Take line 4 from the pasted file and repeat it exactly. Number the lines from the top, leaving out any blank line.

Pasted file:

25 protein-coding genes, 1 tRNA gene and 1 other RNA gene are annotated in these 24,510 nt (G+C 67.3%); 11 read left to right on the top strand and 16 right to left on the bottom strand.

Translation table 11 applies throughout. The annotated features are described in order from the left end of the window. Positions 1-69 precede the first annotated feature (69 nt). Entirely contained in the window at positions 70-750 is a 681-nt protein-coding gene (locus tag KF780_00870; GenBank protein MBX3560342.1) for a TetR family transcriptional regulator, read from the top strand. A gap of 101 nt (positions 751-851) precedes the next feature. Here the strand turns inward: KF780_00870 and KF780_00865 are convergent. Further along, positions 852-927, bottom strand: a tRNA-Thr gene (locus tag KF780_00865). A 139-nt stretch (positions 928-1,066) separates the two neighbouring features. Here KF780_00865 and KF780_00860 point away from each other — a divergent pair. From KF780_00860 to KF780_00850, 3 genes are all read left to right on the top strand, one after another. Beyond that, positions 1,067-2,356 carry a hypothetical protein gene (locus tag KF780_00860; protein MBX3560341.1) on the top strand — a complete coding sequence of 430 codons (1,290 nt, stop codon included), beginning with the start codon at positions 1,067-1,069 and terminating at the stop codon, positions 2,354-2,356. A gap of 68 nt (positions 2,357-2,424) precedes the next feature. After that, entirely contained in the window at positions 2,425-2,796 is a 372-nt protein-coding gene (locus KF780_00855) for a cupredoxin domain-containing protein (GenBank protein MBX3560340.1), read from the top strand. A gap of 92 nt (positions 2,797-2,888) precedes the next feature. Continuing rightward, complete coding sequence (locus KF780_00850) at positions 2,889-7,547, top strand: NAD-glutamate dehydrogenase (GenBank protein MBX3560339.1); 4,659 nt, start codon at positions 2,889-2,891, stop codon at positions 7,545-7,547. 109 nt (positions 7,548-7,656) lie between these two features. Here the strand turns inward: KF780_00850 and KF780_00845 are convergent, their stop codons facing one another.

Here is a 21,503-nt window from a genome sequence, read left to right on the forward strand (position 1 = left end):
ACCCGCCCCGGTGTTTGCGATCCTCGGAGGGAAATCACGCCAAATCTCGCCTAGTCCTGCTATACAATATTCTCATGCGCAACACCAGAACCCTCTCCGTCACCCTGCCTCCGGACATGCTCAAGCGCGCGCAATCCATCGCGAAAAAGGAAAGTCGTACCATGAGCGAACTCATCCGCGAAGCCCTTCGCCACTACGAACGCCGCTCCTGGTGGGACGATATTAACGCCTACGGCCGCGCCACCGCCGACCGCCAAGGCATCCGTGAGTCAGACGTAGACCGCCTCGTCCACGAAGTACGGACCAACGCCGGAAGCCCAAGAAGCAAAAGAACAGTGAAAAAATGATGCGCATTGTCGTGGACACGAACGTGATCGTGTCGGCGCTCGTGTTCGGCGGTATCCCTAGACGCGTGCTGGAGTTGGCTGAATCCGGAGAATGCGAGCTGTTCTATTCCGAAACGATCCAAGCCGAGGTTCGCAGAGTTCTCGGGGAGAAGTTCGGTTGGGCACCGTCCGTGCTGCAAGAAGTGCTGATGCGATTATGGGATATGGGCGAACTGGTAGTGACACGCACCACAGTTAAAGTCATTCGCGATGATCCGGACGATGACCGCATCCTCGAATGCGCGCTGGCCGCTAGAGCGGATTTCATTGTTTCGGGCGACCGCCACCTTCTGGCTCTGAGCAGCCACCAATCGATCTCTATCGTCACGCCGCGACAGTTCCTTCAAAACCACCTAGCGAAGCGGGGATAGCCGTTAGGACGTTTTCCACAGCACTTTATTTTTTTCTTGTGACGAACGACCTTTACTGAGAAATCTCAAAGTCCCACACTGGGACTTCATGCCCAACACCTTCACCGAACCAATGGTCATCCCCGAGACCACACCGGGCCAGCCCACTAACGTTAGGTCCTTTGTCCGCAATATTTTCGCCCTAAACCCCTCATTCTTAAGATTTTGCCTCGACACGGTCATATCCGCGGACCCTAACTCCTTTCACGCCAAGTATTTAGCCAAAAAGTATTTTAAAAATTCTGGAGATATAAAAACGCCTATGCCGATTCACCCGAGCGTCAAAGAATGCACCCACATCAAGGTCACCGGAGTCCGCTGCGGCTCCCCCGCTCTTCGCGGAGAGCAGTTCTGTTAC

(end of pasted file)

ACCCGCCCCGGTGTTTGCGATCCTCGGAGGGAAATCACGCCAAATCTCGCCTAGTCCTGCTATACAATATTCTCATGCGCAACACCAGAACCCTCTCCGTCACCCTGCCTCCGGACATGCTCAAGCGCGCGCAATCCATCGCGAAAAAGGAAAGTCGTACCATGAGCGAACTCATCCGCGAAGCCCTTCGCCACTACGAACGCCGCTCCTGGTGGGACGATATTAACGCCTACGGCCGCGCCACCGCCGACCGCCAAGGCATCCGTGAGTCAGACGTAGACCGCCTCGTCCACGAAGTACGGACCAACGCCGGAAGCCCAAGAAGCAAAAGAACAGTGAAAAAATGATGCGCATTGTCGTGGACACGAACGTGATCGTGTCGGCGCTCGTGTTCGGCGGTATCCCTAGACGCGTGCTGGAGTTGGCTGAATCCGGAGAATGCGAGCTGTTCTATTCCGAAACGATCCAAGCCGAGGTTCGCAGAGTTCTCGGGGAGAAGTTCGGTTGGGCACCGTCCGTGCTGCAAGAAGTGCTGATGCGATTATGGGATATGGGCGAACTGGTAGTGACACGCACCACAGTTAAAGTCATTCGCGATGATCCGGACGATGACCGCATCCTCGAATGCGCGCTGGCCGCTAGAGCGGATTTCATTGTTTCGGGCGACCGCCACCTTCTGGCTCTGAGCAGCCACCAATCGATCTCTATCGTCACGCCGCGACAGTTCCTTCAAAACCACCTAGCGAAGCGGGGATAGCCGTTAGGACGTTTTCCACAGCACTTTATTTTTTTCTTGTGACGAACGACCTTTACTGAGAAATCTCAAAGTCCCACACTGGGACTTCATGCCCAACACCTTCACCGAACCAATGGTCATCCCCGAGACCACACCGGGCCAGCCCACTAACGTTAGGTCCTTTGTCCGCAATATTTTCGCCCTAAACCCCTCATTCTTAAGATTTTGCCTCGACACGGTCATATCCGCGGACCCTAACTCCTTTCACGCCAAGTATTTAGCCAAAAAGTATTTTAAAAATTCTGGAGATATAAAAACGCCTATGCCGATTCACCCGAGCGTCAAAGAATGCACCCACATCAAGGTCACCGGAGTCCGCTGCGGCTCCCCCGCTCTTCGCGGAGAGCAGTTCTGTTAC